May revise prompts bonuses for Hollister school employees

Nati Martinez goes over some vocabulary that students may be unfamiliar with during a history of romanticism literature lesson focusing on Dia de los Muertos during her seventh grade Spanish literature elective class at Maze Middle School. This is Martine

Gov. Jerry Brown’s May revision of the state budget means additional money for classified staff and teachers in the Hollister School District in the form of a one-time lump sum equivalent to 4.5 percent of their earnings.
The Hollister Elementary School Teachers Association joined classified staff in agreeing to a one-time bonus of 4.5 percent of their actual earnings from July 1, 2014 through March 2015, said Cheryl Rios, the association’s president. The teachers and the district came to this agreement May 20, she said.
The affected employees are set to receive the money this summer.
This bonus comes on top of a deal teachers reached with the district in April, which involved a slight increase in contributions to health and welfare benefits and an ongoing raise of 3 percent starting that month, but not retroactive to the beginning of the school year.
Teachers and other certificated staff members in the union previously negotiated an ongoing 2 percent raise last year for the 2013-14 school year, then got a 0 percent increase from August through March. They recently negotiated a 3 percent increase on top of last year’s increase for the months of April, May and June and continuing into the future.
Since the ongoing 3 percent raise is not retroactive to the start of the school year, that amount of money “is equivalent to a 0.82% (less than 1%) increase for the entire fiscal year,” Teacher Jack Bachofer told the Free Lance in an email.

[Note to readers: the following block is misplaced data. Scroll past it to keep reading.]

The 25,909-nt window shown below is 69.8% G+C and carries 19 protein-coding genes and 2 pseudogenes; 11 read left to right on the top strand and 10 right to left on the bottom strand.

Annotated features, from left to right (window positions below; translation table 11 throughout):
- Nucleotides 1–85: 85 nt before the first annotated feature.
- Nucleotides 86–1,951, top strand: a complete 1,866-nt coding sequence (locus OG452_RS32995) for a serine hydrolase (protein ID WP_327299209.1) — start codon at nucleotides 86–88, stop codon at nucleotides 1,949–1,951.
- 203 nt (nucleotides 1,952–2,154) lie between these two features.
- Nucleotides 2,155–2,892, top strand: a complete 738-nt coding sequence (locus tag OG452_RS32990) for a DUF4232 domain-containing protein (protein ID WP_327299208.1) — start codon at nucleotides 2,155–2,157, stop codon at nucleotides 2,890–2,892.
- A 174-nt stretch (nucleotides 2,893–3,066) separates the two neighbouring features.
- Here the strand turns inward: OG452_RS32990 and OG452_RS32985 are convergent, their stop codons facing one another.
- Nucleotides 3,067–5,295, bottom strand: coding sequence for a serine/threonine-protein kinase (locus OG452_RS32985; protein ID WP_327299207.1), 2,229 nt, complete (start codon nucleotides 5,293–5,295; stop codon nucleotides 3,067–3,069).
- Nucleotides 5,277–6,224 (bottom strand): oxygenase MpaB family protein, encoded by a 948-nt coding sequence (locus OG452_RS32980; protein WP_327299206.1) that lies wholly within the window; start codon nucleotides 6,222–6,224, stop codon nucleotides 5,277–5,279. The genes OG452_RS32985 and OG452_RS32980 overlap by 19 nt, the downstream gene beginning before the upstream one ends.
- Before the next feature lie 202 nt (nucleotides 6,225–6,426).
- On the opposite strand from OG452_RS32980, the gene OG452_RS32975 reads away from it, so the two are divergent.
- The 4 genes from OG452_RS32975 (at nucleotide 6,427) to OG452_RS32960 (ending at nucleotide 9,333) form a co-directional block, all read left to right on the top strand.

The combination of the one-time, 4.5 percent bonus plus the ongoing 3 percent raise that started in April is the equivalent of a 3.8 percent raise for the school year, said Dennis Kurtz, the district’s director of human resources.
Certainly, the district worked with HESTA all year to come to something that would both meet their interests and was something that we could afford,” Kurtz said.
The earlier April agreement between the district and teachers means a roughly $370 dollar increase in contributions to benefits so that the district continues to pay an amount that would cover 90 percent of the premium costs for several health and welfare benefit plans.
That amount was $14,170 in the previous plan year and is expected to be $14,536—or $366 dollars more—in the next plan year, according to the tentative agreement shared with the school board at a regularly scheduled meeting in April.
“They have an amount that they were contributing toward any insurance package and they increased that amount by $370 over the whole year, not per month,” Rios said. “It’s a nice increase but it’s not a per month increase.”
In April, County Superintendent Krystal Lomanto reviewed a disclosure statement of the collective bargaining agreement between the teachers and the district as required by law and returned a “cautionary letter” warning the district that if the revenue is unchanged for 2014-15, the district would have to decrease expenses over the next two years by $625,000 in order to maintain a 4.5 percent reserve in the 2016-17 multi-year projection.
Since that time, the governor issued his May revise of the budget, which Kurtz called “very positive.”
“At the time when we were doing this, before the May revise—which was very positive—we didn’t know what to look at for the next three years,” Kurtz said. 
Rios called the agreement a “reasonable settlement” and applauded the negotiating team for “hanging in there.”
“It was a long, drawn-out process,” she said. “I think that it was longer than normal but we were successful in bringing the district from a 0 percent initial offer to the 3 percent along with the lump sum amount, so it was a long journey.”

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